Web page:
Business Accounting and Bookkeeping

What are the terms depreciable value salvage value and estimated life mean?


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2014-07-17 13:28:52
2014-07-17 13:28:52

Depreciable Value:

It is the value of asset up to which any asset can be depreciated.

Salvage Value:

It is the value which a company can get on sale of fully depreciated asset.

Estimated useful Life:

It is that life of an assets which a company determine at the time of purchase for which an asset can be utilized in business to generate revenue.


Related Questions

1. Estimated salvage value is the amount which is expected to be received from disposal of fully depreciated asset after useful life of asset.

Salvage Value - [Tax * (Market Value - Book Value)

Salvage value is defined as the value of the product after its useful life .In other words it is the value after depreciation. Salvage value also known as scrap value.


The value of a salvage vehicle is roughly 60% of the value of a comparable car with a clean title.

NO, salvage value is subjective. The salvage price is usally set by bids. Depends. If it's salvage the price is very subjective. If it's salvage but reconstructed (i.e. roadworthy) it's typically worth 60% of the value of a comparable car with a clean title. Use and to determine appx value.

SALVAGE VALUE The estimated value that an asset will realize upon its sale at the end of its useful life. The value is used in accounting to determine depreciation amounts and in the tax system to determine deductions. The value can be a best guess of the end value or can be determined by a regulatory body such as the IRS. The salvage value is used in conjunction with the purchase price and accounting method to determine the amount by which an asset depreciates each period. For example, with a straight-line basis, an asset that cost $5,000 and has a salvage value of $1,000 and a useful life of five years would be depreciated at $800 ($5,000-$1,000/5 years) each year.

There is no set value of a salvage vehicle. Value is based on what they offer.

The carrying value (or book, or, net value) of a long term asset equals cost minus accumulated depreciation.

No. Software doesn't break down or wear out as you use it and doesn't lose value.

the difference between the asset's cost and accumulated depreciation.

That can never happen. An asset will either be depreciated to its salvage value, or to zero, depending on whether or not it has a salvage value.

A salvage title will reduce the value of an automobile by about 50 percent. However, in some cases, it will reduce the value by 80 percent.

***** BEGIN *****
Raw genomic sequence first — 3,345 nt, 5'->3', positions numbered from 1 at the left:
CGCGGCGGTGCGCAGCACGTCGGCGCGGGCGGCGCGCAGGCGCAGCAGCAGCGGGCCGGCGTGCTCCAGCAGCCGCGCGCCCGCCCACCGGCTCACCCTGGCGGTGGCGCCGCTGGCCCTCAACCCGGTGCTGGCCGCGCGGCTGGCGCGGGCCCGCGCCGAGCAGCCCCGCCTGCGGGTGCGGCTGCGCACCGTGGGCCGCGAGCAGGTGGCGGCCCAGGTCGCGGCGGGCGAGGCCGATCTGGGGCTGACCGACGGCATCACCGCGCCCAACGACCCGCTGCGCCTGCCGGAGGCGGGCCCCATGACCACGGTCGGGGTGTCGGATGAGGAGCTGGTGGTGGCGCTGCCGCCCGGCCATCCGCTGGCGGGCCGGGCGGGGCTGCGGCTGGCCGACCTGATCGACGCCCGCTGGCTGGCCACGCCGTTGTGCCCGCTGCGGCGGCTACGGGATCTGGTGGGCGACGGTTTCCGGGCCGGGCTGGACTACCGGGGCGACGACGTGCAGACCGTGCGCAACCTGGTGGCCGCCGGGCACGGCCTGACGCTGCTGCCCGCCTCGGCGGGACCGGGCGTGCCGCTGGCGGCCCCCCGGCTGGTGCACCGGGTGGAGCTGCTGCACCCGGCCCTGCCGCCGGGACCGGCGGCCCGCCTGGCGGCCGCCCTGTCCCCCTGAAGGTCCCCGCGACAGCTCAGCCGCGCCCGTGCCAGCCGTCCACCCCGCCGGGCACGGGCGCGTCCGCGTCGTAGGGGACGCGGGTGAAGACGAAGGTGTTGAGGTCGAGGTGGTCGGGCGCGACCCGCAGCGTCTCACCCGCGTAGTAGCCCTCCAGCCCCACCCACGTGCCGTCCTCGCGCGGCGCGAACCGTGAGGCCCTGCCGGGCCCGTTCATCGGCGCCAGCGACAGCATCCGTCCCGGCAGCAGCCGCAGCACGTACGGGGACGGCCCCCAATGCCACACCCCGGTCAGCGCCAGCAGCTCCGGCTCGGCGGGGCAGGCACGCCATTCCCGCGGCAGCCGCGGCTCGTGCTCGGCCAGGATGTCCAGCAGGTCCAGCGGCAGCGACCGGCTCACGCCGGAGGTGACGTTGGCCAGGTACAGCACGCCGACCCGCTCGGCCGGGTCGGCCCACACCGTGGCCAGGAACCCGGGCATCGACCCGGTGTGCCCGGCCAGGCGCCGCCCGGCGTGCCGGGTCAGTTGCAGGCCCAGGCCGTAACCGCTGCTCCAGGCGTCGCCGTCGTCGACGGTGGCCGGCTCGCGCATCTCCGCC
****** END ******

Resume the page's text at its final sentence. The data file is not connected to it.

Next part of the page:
Typically the value is 20% of the vehicle's value without salvage.

Salvage value is an estimate of the value of property at the end of its usefulness. It's the price that you'd get for it when you can't use it productively. How you use the property and for how long affect salvage value. If you let go of property while it's still in good operating condition, then the salvage value might be high. If you let go of property when it's not usable, its salvage value is its junk value. For more information, go to for Publication 534 (Depreciating Property Placed in Service Before 1987).

To determine the salvage value of farm equipment for financial purposes, such as taxes, you may need to have it appraised. An appraiser needs to look at the equipment and determine what it is worth for resale as salvage.

You didn't complete the question that is probably from your accounting homework. Without the complete question and information it cannot be answered correctly.

A salvage car or truck, once restored to roadworthy condition is worth roughly 60% of the value of a comparable vehicle with a clean title.

If it's still salvage about 20% of the value of a comparable clean titled car. If it's reconstructed/roadworthy about 60%

Archimedes estimated the correct value of pi

Any vehicle, whether a total loss or not, has a value. A totaled vehicle, of course, has a significantly lesser value (assuming the actual total loss has already been settled with the vehicle owner). This value can be anywhere from 5 - 25% of the pre-loss value of the vehicle. If you decide to keep a totaled vehicle after settling with an insurance carrier, they can legally remove the salvage value from your settlement. It shouldn't be much, and you can request that they actually get a salvage quote from a salvage yard. The idea behind this is that you can't legally profit from a loss. In your case, if your totaled vehicle has a salvage value, and you're keeping the vehicle, the insurance carrier must deduct that salvage value. Otherwise, you will get a full settlement, and still retain a vehicle with some value. But...try working with the carrier on what that salvage amount is going to be. Sometimes they'll adjust it to get the loss settled, since you never "really" know what the salvage value is going to be until the vehicle is sold at a salvage yard auction.

Salvage vehicle value is highly subjective but if the car was properly reconstructed and is roadworthy it is worth roughly 60% of a comparable clean titled car. Go to to get an idea of the car's value. If it's salvage but not roadworthy, maybe 25% of the value of a comparable clean titled car.

daily enterprise purchasing 10.0 million machine. It will cost 50,000 to transport and install the machine. the machine has a depreciable life of 5 year and will have no salvage value If daily use straight-line depreciation what are the yearly depreciation expense associated with this machine?

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